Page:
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Nicholas B. Turk-Browne, Marcia K. Johnson, Marvin M. Chun, Brian J. Scholl; Neural evidence of statistical learning: Incidental detection and anticipation of regularities. Journal of Vision 2008;8(6):695. doi: 10.1167/8.6.695.
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© ARVO (1962-2015); The Authors (2016-present)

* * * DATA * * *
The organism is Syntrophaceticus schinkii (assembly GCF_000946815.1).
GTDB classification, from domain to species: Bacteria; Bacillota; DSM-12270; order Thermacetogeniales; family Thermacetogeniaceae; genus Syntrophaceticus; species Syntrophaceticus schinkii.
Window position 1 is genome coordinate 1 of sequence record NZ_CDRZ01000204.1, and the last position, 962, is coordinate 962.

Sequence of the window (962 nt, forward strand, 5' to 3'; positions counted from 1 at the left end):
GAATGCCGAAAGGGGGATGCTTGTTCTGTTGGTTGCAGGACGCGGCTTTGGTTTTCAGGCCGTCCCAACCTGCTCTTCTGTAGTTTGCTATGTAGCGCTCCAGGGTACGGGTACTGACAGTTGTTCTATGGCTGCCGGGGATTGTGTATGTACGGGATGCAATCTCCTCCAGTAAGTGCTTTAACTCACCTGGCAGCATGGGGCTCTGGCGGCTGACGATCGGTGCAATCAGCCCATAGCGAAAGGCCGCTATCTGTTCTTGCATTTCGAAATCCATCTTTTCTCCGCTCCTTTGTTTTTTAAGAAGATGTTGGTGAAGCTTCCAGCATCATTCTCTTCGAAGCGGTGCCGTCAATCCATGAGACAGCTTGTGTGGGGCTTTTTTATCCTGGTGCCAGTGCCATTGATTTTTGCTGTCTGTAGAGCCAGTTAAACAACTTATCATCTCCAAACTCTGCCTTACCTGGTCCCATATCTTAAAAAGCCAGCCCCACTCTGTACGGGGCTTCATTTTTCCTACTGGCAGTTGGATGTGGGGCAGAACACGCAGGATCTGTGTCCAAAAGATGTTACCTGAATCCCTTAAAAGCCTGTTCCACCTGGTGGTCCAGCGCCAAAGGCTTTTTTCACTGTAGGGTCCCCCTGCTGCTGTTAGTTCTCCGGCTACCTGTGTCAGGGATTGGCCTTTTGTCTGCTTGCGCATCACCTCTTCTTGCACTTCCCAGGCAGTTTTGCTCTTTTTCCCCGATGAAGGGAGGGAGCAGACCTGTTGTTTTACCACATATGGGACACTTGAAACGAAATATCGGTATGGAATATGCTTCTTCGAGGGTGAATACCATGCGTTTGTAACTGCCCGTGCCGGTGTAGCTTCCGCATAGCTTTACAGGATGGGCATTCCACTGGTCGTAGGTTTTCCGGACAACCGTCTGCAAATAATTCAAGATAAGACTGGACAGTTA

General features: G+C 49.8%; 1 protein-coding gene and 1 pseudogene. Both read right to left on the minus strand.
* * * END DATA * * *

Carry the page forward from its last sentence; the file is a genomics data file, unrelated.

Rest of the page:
Our environment contains many regularities distributed in space and time that can be detected by way of statistical learning. This unsupervised learning occurs without intent or awareness, but little is known about its component processes, how it manifests over time, or how it relates to other types of learning. Here we use fMRI as a measure of statistical learning to explore these questions. Participants viewed short blocks of novel shapes appearing one at a time, while performing a motion-detection cover task. The underlying sequence of shapes constituted our primary manipulation. Structured blocks contained deterministic sub-sequences of shapes. Random blocks lacked this structure but were otherwise identical. Sensitivity to statistical structure was assessed by comparing fMRI responses to these two block types. This approach resulted in several discoveries about the nature of statistical learning. (1) Robust neural responses to statistical structure were observed during learning, despite weak subsequent explicit familiarity judgments – indicating the utility of fMRI as a measure of statistical learning. (2) This neural evidence of learning emerged after surprisingly little exposure – as made possible by our use of an online measure of learning. (3) The brain regions that were sensitive to statistical structure overlapped with those underlying other well-studied forms of learning and memory – helping to characterize the nature of the component processes that support statistical learning. (4) Responses to statistical structure were also observed in visual cortical regions – suggesting that these regions are sensitive to temporally contiguous relations in addition to static visual features. (5) Several regions involved in reflective processing exhibited enhanced responses to the beginnings of deterministic subsequences – suggesting that anticipation per se need not be conscious, and may be a natural perceptual process. Collectively, these results emphasize both the power of statistical learning and its integration with other cognitive processes.
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